1. Marketing campaigns not only attract customers, but also bots:

Last year almost the entire inventory of game consoles and graphics processors was bought out. Bots were to blame. Consumer anger and disappointment also targeted retailers. This can be remedied by bot management solutions that only allow legitimate customers to visit the website.

  1. Increase password security:

Safe online trading requires safe user accounts. Passwords should therefore contain a minimum number of characters, capital letters, numbers, symbols, etc. Multi-factor authentication (MFA) also makes unauthorized access to the account more difficult. After a violation, the user must be informed and asked to change the password.

  1. Protect existing and newly added website functions against bad bots:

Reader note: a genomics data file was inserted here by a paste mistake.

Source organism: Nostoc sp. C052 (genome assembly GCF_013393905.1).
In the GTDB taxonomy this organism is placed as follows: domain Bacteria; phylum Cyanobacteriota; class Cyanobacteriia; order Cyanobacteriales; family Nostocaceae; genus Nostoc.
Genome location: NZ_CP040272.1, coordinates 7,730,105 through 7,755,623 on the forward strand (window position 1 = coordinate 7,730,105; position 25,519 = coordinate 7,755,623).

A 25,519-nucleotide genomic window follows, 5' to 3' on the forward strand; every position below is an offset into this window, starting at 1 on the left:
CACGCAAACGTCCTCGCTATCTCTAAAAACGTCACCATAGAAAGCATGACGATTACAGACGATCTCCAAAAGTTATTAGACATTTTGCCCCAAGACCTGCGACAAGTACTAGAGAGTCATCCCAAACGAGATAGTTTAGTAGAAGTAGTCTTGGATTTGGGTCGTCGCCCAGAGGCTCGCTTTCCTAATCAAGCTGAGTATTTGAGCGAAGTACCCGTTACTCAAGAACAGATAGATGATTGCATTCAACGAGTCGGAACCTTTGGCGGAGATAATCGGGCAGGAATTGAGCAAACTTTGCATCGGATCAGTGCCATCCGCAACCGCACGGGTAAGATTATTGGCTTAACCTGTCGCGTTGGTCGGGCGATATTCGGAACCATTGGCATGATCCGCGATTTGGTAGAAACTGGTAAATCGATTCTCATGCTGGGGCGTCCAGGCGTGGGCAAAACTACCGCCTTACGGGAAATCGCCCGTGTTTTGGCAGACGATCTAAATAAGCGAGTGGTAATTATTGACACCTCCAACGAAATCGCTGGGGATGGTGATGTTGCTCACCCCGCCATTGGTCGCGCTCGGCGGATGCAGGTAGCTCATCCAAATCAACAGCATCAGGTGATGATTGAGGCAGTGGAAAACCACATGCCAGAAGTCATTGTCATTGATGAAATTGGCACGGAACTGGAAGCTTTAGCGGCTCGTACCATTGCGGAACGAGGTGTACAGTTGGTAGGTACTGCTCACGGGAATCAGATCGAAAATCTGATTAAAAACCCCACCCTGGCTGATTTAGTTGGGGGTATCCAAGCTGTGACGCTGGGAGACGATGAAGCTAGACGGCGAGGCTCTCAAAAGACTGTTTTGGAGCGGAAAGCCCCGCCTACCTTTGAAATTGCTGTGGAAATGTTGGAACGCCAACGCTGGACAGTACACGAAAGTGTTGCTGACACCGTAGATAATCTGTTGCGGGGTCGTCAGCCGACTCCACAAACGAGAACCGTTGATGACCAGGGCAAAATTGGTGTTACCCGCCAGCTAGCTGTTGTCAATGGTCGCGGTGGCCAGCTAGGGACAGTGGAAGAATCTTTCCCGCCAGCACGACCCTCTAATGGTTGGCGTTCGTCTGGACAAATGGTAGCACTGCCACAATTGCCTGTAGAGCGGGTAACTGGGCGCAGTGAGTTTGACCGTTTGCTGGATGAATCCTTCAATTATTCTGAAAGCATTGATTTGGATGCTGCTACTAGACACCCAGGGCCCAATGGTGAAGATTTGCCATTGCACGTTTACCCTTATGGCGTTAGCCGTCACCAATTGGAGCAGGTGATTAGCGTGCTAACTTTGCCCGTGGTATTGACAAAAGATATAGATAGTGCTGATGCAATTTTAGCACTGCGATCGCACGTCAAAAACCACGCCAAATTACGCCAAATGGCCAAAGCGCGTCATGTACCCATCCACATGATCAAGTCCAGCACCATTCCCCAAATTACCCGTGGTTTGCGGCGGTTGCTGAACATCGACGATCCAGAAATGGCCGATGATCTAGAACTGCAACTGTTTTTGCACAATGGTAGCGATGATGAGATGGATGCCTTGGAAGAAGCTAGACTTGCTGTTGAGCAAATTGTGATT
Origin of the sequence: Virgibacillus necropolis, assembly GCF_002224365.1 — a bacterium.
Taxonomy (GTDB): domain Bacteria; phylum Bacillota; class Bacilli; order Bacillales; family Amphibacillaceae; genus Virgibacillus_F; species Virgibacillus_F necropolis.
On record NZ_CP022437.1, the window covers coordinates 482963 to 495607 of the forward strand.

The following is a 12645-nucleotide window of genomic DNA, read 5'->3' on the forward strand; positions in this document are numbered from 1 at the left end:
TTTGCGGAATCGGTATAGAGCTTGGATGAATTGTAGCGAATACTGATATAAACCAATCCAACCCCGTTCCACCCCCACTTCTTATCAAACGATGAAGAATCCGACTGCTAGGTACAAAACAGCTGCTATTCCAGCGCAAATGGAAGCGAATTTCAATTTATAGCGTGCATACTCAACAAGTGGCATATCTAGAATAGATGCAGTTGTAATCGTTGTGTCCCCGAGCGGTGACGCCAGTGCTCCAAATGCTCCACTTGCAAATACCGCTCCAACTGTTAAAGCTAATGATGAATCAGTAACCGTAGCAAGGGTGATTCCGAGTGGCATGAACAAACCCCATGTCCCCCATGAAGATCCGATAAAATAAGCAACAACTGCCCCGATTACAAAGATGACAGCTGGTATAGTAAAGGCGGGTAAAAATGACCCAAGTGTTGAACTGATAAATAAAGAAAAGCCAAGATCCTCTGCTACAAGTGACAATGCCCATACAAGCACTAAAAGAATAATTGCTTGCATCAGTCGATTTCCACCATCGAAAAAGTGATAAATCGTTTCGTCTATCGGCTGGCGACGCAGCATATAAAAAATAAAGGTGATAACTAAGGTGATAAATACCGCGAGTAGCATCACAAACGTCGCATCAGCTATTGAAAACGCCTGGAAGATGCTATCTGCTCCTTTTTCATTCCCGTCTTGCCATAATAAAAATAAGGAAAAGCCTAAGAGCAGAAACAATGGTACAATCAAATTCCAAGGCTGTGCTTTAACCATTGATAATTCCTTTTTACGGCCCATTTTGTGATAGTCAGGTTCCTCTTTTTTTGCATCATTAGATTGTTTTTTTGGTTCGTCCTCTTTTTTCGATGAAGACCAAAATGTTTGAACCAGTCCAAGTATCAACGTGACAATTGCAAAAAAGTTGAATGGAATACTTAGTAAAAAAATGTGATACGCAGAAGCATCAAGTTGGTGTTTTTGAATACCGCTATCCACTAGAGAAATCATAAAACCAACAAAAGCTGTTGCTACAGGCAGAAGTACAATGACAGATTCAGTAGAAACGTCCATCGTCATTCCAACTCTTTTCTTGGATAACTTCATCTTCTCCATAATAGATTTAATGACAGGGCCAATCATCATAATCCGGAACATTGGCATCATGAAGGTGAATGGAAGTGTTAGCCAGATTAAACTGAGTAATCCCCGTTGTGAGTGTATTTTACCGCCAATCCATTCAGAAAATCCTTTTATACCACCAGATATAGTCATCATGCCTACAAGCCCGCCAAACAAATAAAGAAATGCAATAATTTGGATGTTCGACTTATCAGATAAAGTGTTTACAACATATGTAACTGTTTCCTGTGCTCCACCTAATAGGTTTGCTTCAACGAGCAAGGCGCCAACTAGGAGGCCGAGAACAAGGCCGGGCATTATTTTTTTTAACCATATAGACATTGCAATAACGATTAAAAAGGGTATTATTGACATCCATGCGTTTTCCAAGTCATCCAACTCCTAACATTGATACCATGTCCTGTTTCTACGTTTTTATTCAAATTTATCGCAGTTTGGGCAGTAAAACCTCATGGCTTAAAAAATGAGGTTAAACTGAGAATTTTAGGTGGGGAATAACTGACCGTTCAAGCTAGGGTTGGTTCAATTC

Some website functions are very vulnerable to bad bots. The login functionality can lead to credential stuffing and credential cracking attacks. Checkout forms increase the risk of credit card fraud, and the website’s gift card functionality can be used for fraudulent purposes. Websites with the functions listed above should therefore be additionally protected by a bot defense solution.

  1. Inventory of all client and server-side JavaScript-based services:

Hackers use high-volume websites, especially during busy periods, to extract sensitive information from website forms, such as registration and checkout. Special software solutions help to identify the compromised JavaScripts and to identify and evaluate the risks of every JavaScript-based service, as well as to block the execution of unauthorized services.

  1. Always be one step ahead of hackers:

For hackers, Advent is the perfect time to phishing. The attackers pretend to be a trustworthy company and send fake emails on its behalf that offer malicious voucher links or gift cards. To counteract this, retailers need to alert their customers to suspicious phishing campaigns. In addition, possible phishing attacks on employees must be monitored, as they are the shortest route into the company.